Posted on: 01 December, 2021
Teeth can ache for many different reasons, and the reason isn't always obvious. Sometimes pain is temporary and goes away on its own, but other times it can be a symptom of an underlying problem.
3 minute read
There are also different types of tooth pain. It may be mild or severe, continuous or intermittent, or start suddenly or get worse over time. You may also have other symptoms, such as swelling or bleeding.
Tooth pain is the most common symptom of dental problems, so it's important to see a dentist if a toothache lasts longer than a few days or is causing you severe discomfort.
Your dentist will aim to identify the cause of the pain so they can recommend suitable treatments. Here are some of the most common reasons for tooth pain and how a dentist can help.
Tooth decay is the most common reason for tooth pain. This is caused by plaque, a sticky layer of bacteria that clings to teeth. When these bacteria feed on sugar and carbohydrates, they release acids that can soften and dissolve tooth enamel.
As the protective enamel breaks down, the more sensitive layers of the tooth are exposed. This can eventually lead to cavities and can make the tooth feel painful and sensitive to temperature.
Teeth are the strongest part of the body, but they’re still at risk of damage from biting down on something hard or from sudden impacts or injuries during sports, falls or motor vehicle accidents.
A chipped or cracked tooth is often accompanied by throbbing pain. Even if you don't feel pain, a damaged tooth should still be treated by a dentist to prevent bacterial infections.
Severe tooth pain and sensitivity to temperature may be signs of an infected tooth. This can happen if a tooth is damaged and bacteria enter the soft tissue (the pulp) inside the tooth, which contains the nerves.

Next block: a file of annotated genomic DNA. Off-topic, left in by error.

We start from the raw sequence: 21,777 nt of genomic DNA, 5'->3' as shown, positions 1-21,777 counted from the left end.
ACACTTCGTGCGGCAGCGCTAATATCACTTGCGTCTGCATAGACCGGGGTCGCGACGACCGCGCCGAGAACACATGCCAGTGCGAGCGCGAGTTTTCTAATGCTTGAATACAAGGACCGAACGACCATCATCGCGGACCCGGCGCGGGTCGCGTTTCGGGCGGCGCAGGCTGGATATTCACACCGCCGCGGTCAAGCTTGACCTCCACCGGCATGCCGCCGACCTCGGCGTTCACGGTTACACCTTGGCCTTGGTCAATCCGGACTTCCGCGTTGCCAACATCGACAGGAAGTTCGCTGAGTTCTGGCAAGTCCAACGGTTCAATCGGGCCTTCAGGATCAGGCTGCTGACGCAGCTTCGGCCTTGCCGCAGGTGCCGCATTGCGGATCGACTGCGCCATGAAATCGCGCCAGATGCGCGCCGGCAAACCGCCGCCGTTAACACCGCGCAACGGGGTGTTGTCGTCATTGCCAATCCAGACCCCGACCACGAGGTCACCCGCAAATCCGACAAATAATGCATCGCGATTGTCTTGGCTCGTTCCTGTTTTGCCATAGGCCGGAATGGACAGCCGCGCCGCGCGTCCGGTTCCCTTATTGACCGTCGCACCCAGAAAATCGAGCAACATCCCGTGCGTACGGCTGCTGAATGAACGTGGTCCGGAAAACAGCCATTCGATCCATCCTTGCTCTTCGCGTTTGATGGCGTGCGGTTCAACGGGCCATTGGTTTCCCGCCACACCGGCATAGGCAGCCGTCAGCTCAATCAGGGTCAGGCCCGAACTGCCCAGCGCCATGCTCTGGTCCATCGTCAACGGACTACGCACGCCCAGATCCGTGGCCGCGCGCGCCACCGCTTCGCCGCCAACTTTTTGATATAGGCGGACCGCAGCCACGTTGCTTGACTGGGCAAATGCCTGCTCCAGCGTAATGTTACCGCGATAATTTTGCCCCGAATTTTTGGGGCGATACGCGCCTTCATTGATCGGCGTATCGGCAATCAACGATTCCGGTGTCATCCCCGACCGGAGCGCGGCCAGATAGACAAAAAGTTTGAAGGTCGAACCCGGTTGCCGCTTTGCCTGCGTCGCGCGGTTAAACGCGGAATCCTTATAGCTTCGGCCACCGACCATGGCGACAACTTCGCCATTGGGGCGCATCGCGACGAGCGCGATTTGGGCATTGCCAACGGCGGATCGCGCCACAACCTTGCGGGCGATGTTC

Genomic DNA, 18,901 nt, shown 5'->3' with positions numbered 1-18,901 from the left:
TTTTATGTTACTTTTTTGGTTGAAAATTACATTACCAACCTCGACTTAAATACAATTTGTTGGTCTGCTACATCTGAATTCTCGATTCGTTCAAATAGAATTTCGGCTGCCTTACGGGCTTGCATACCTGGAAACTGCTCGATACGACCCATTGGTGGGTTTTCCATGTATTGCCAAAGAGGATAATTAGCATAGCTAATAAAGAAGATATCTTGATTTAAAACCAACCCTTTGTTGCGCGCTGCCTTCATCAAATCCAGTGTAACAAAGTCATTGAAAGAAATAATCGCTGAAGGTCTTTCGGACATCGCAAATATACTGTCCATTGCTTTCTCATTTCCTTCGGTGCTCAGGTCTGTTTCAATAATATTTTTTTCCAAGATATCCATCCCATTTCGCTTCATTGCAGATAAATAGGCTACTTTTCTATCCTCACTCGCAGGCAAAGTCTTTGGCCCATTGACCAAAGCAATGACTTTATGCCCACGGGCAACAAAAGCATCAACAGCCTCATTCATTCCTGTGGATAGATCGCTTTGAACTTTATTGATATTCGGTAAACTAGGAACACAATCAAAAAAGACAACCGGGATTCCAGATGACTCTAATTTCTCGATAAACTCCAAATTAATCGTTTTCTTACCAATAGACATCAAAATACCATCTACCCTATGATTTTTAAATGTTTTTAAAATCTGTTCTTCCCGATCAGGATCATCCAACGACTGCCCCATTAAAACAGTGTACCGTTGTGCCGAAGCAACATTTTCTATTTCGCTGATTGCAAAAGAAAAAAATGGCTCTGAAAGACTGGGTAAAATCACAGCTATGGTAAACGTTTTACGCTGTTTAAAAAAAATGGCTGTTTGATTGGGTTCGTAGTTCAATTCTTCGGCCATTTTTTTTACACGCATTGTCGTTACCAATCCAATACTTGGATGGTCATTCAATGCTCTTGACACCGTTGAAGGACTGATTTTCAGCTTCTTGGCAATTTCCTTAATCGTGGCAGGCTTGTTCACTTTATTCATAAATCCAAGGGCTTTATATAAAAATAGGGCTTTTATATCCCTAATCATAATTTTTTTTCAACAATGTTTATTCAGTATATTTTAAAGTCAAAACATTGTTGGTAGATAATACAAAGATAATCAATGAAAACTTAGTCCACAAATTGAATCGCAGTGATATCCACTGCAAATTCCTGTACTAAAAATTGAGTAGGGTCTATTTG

Tooth pain can sometimes be a symptom of gum problems. Gum disease is an infection of the gums by bacteria that can happen if plaque on teeth reaches the gum line.
In its early stage (gingivitis), your gums may feel sensitive or bleed when you brush your teeth. If this isn't treated, it can develop into an advanced stage of gum disease known as periodontitis. This can cause the gums to recede and expose the sensitive tooth roots, or even result in tooth loss.
A growing tooth is usually painful. If a tooth doesn't come through the gum (erupt) normally, it may be stuck inside the gum (impacted), which can extend the pain and risk infection.
This can happen with wisdom teeth if there isn't enough space in your jaw for an extra tooth. Sometimes, a baby tooth may remain in place and block a permanent tooth from erupting.
Depending on your situation, treatment for an impacted tooth may involve:
An infection of the tooth or gums that isn't treated may lead to an abscess forming under the tooth root. This is a pocket of bacteria and pus that can be very painful and may expose the mouth to further infections.
If a dental restoration such as a filling or crown breaks or comes loose, this may damage the surrounding tooth or expose it to air and bacteria, causing pain.
Grinding or clenching your teeth when you're sleeping or during the day is known as bruxism. This can put stress on your teeth and cause pain, wear or even damage if the condition isn't treated.
Bruxism treatment involves addressing the cause as well as the symptoms. Your dentist may recommend:
Tooth pain may not always be caused by dental issues. An infection of the sinus cavity can sometimes cause toothache in the upper jaw. This pain usually affects the molars at the back of the mouth.
Toothache can be a sign of many different problems, so you should see a dentist if you're concerned. To make an appointment with our dentists in South Perth, call EVP Dental today on (08) 9470 3944 or book an appointment online.